Running Opera version 12.16 under a 12-pixel title bar, I can have the status and address fields and all of my buttons and most-used bookmarks on the screen at once and still have enough room left for the viewport most of the time, because I can keep the tab bar on the left, store the whole menu bar in a button, and toggle the panels open or closed with one click whenever the need arises. And if I change my mind and decide the viewport isn't tall enough after all, I can still make more room on the screen by setting up more panels and keyboard shortcuts to replace some buttons I would have to hide.

    So that access to put what I need at my own fingertips is probably what I'd miss most (assuming that ad blockers won't be made a lot harder to use). Taking away that much of my control over the window's layout would definitely be enough to repel me from Opera, especially after fifteen years of preferring it because of its relative flexibility. I'd be better off with a browser that lets me modify its source code just to get back those choices.

  • The most important feature (I see it rather as a must-have) is keyboard accessibility. I have written my first blog post here about that.

    This isn’t just something I can replace or “get used to miss”.

  • The main things I want from the new Opera are:

    • Left-click on tab focuses previous tab. My #1 desire.

    • Closing tab focuses previous tab.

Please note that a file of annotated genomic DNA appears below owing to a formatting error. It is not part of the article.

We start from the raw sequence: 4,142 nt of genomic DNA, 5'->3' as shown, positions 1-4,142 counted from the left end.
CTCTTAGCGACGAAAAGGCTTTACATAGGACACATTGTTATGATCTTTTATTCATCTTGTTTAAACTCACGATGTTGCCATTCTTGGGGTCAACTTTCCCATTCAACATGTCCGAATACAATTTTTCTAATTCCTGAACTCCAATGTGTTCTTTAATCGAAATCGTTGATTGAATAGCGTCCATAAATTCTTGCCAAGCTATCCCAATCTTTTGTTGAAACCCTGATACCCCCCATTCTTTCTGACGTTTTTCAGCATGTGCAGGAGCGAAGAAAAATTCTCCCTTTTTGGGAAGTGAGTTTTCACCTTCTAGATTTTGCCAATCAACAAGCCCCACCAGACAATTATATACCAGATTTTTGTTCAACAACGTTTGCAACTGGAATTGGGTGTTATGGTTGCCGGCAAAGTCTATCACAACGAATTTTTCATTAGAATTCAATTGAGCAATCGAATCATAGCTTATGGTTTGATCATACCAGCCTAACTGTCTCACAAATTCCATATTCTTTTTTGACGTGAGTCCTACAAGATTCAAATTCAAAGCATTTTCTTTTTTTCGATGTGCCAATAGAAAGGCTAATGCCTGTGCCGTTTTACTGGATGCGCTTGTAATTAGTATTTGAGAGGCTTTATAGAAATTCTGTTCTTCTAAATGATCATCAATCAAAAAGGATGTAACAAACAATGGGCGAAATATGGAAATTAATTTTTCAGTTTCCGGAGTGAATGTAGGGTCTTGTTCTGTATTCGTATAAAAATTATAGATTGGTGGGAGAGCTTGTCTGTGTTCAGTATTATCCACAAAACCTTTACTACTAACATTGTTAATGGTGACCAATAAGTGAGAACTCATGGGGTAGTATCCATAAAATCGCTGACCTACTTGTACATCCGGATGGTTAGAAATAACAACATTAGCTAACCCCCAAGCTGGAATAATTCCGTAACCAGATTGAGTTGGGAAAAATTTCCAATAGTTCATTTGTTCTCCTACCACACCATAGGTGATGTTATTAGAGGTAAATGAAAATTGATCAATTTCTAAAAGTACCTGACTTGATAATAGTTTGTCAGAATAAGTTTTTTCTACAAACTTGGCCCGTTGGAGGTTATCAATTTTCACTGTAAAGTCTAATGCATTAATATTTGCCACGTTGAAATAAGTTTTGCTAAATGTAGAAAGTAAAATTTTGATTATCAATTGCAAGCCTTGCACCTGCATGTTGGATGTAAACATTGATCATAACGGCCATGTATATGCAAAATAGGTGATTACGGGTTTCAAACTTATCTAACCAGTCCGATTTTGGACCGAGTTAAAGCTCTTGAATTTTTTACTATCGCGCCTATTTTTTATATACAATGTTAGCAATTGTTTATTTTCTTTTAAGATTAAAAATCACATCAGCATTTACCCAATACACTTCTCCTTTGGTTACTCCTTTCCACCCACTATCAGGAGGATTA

• Open tabs at end of tab bar instead of next to active.

    • Double-left-click and middle-click on tab bar to open new tab.

    • Remove X button on tab.

    • "Right-click on link -> open" option for overriding @target.

    • "Right-click on tab -> close all" (as in, close all other tabs and blank out the last with speed dial with address field focused)

    • "Down -> up gesture on page" to clone tab.

    • "Down -> up" gesture on link to open link in background.

    • Closed tabs list icon (with blocked pop-ups list in it too).

    • Down arrow for address field.

    • Bookmarks menu (in O Menu, but also button for address bar).

    • Button that can go on address bar to toggle bookmarks bar. (like old Opera with the view bar and the toggle button for it)

    Without those things to make Opera different (and better), there's no incentive for me to switch from Chrome. (FVD Speed Dial is a good enough replacement for Speed Dial)

    There is the "Classic Tabs" extension that solves a few of these. I'm not really happy about having to use an extension for them, but it's not too bad. The bad part is that there's no extension API to listen to clicks on the tab buttons in the tab bar, which means that an extension can't implement left-click on tab to focus previous.

    • h.264 and mp3 support.